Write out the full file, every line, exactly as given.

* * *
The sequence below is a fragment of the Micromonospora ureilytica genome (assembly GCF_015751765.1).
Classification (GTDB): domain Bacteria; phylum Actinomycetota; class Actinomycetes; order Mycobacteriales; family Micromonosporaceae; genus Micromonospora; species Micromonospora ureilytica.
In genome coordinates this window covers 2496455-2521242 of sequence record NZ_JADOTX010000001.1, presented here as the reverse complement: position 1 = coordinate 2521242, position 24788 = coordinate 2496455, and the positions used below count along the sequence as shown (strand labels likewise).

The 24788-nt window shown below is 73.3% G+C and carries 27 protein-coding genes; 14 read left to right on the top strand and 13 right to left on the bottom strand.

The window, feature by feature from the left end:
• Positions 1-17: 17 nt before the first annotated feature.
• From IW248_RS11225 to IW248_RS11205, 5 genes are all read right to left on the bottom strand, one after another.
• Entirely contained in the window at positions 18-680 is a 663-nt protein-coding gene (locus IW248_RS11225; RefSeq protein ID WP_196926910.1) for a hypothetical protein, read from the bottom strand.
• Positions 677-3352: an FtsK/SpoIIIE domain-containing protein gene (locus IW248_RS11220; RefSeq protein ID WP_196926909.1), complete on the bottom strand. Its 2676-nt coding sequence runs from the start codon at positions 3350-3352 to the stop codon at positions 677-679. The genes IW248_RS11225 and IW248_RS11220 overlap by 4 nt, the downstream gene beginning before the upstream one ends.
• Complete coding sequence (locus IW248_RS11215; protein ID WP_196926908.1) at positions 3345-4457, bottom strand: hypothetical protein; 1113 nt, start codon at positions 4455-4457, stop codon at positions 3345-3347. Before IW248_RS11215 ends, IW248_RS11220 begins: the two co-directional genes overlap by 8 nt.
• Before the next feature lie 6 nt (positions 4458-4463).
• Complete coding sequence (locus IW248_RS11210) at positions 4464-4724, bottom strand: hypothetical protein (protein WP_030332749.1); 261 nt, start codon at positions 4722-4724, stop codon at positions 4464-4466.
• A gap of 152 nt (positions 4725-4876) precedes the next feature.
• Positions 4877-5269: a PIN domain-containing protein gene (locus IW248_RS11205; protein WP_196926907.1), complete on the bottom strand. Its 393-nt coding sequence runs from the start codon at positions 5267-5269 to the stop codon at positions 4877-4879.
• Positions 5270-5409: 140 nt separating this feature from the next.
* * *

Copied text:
The sequence below is a fragment of the Micromonospora ureilytica genome (assembly GCF_015751765.1).
Classification (GTDB): domain Bacteria; phylum Actinomycetota; class Actinomycetes; order Mycobacteriales; family Micromonosporaceae; genus Micromonospora; species Micromonospora ureilytica.
In genome coordinates this window covers 2496455-2521242 of sequence record NZ_JADOTX010000001.1, presented here as the reverse complement: position 1 = coordinate 2521242, position 24788 = coordinate 2496455, and the positions used below count along the sequence as shown (strand labels likewise).

The 24788-nt window shown below is 73.3% G+C and carries 27 protein-coding genes; 14 read left to right on the top strand and 13 right to left on the bottom strand.

The window, feature by feature from the left end:
• Positions 1-17: 17 nt before the first annotated feature.
• From IW248_RS11225 to IW248_RS11205, 5 genes are all read right to left on the bottom strand, one after another.
• Entirely contained in the window at positions 18-680 is a 663-nt protein-coding gene (locus IW248_RS11225; RefSeq protein ID WP_196926910.1) for a hypothetical protein, read from the bottom strand.
• Positions 677-3352: an FtsK/SpoIIIE domain-containing protein gene (locus IW248_RS11220; RefSeq protein ID WP_196926909.1), complete on the bottom strand. Its 2676-nt coding sequence runs from the start codon at positions 3350-3352 to the stop codon at positions 677-679. The genes IW248_RS11225 and IW248_RS11220 overlap by 4 nt, the downstream gene beginning before the upstream one ends.
• Complete coding sequence (locus IW248_RS11215; protein ID WP_196926908.1) at positions 3345-4457, bottom strand: hypothetical protein; 1113 nt, start codon at positions 4455-4457, stop codon at positions 3345-3347. Before IW248_RS11215 ends, IW248_RS11220 begins: the two co-directional genes overlap by 8 nt.
• Before the next feature lie 6 nt (positions 4458-4463).
• Complete coding sequence (locus IW248_RS11210) at positions 4464-4724, bottom strand: hypothetical protein (protein WP_030332749.1); 261 nt, start codon at positions 4722-4724, stop codon at positions 4464-4466.
• A gap of 152 nt (positions 4725-4876) precedes the next feature.
• Positions 4877-5269: a PIN domain-containing protein gene (locus IW248_RS11205; protein WP_196926907.1), complete on the bottom strand. Its 393-nt coding sequence runs from the start codon at positions 5267-5269 to the stop codon at positions 4877-4879.
• Positions 5270-5409: 140 nt separating this feature from the next.